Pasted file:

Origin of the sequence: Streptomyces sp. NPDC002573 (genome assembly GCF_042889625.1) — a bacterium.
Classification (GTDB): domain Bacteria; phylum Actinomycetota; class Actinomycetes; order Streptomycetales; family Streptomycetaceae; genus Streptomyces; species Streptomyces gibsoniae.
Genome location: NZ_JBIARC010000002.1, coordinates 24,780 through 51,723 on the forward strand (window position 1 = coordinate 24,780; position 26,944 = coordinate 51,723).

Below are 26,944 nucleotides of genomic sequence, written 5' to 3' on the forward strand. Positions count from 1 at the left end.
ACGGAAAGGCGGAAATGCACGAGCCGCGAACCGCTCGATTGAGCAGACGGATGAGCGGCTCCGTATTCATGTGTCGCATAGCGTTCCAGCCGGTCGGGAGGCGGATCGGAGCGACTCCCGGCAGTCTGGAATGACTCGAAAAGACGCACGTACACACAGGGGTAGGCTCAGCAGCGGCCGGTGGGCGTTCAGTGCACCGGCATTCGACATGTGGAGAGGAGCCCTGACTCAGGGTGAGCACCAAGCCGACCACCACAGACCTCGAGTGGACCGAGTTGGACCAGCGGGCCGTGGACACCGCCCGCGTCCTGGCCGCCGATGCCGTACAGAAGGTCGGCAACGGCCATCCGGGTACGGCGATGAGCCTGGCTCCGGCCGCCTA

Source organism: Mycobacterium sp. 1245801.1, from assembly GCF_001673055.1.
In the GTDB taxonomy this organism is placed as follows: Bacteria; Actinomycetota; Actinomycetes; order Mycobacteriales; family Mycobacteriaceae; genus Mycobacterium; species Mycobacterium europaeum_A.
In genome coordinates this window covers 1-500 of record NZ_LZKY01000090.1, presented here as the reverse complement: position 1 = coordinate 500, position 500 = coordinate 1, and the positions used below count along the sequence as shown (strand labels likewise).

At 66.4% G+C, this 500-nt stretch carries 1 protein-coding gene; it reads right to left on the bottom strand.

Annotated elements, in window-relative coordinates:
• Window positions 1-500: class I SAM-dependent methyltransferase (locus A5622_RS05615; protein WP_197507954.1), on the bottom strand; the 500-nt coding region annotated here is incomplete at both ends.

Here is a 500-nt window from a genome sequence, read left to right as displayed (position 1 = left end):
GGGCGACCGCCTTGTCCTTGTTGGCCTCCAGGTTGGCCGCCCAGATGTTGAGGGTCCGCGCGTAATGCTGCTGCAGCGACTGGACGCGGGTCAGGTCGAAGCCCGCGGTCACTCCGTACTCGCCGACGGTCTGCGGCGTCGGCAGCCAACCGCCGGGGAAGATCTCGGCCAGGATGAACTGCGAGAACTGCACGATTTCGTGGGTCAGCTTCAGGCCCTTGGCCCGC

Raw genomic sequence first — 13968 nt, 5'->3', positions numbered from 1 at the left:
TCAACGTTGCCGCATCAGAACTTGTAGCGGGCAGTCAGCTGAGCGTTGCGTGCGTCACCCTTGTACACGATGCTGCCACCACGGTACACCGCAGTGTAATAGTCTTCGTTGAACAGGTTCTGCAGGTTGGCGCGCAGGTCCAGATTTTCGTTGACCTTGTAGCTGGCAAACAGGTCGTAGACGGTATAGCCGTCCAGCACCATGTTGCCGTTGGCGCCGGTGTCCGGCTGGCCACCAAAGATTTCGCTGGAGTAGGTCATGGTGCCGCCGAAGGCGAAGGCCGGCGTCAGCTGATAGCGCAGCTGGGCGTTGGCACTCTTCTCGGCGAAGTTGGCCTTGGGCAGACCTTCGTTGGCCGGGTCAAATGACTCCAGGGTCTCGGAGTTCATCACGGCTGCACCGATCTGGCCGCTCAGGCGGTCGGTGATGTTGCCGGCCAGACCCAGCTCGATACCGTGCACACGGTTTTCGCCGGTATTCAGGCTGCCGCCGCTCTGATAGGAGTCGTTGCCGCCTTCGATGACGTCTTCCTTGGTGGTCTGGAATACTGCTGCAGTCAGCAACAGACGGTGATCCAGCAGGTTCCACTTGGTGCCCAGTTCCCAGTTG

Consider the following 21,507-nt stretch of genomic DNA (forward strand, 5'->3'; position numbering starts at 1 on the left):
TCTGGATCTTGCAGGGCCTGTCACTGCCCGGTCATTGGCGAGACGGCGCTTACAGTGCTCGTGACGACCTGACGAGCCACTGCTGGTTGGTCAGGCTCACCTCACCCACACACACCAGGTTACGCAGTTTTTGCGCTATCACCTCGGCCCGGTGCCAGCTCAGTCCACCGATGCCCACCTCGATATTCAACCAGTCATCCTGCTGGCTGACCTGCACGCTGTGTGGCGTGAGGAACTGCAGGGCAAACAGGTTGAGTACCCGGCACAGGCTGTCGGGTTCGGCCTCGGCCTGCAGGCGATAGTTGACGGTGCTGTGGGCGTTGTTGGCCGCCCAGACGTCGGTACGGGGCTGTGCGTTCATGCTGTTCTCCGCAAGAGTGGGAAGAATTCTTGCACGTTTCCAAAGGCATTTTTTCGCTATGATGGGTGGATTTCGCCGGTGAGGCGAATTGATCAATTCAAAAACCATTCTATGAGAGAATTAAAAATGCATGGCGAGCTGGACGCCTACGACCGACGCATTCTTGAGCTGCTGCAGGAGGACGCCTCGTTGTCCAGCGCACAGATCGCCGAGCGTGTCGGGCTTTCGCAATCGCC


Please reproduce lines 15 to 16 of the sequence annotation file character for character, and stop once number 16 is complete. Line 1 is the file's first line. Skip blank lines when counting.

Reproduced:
TCAACGTTGCCGCATCAGAACTTGTAGCGGGCAGTCAGCTGAGCGTTGCGTGCGTCACCCTTGTACACGATGCTGCCACCACGGTACACCGCAGTGTAATAGTCTTCGTTGAACAGGTTCTGCAGGTTGGCGCGCAGGTCCAGATTTTCGTTGACCTTGTAGCTGGCAAACAGGTCGTAGACGGTATAGCCGTCCAGCACCATGTTGCCGTTGGCGCCGGTGTCCGGCTGGCCACCAAAGATTTCGCTGGAGTAGGTCATGGTGCCGCCGAAGGCGAAGGCCGGCGTCAGCTGATAGCGCAGCTGGGCGTTGGCACTCTTCTCGGCGAAGTTGGCCTTGGGCAGACCTTCGTTGGCCGGGTCAAATGACTCCAGGGTCTCGGAGTTCATCACGGCTGCACCGATCTGGCCGCTCAGGCGGTCGGTGATGTTGCCGGCCAGACCCAGCTCGATACCGTGCACACGGTTTTCGCCGGTATTCAGGCTGCCGCCGCTCTGATAGGAGTCGTTGCCGCCTTCGATGACGTCTTCCTTGGTGGTCTGGAATACTGCTGCAGTCAGCAACAGACGGTGATCCAGCAGGTTCCACTTGGTGCCCAGTTCCCAGTTG

Consider the following 21,507-nt stretch of genomic DNA (forward strand, 5'->3'; position numbering starts at 1 on the left):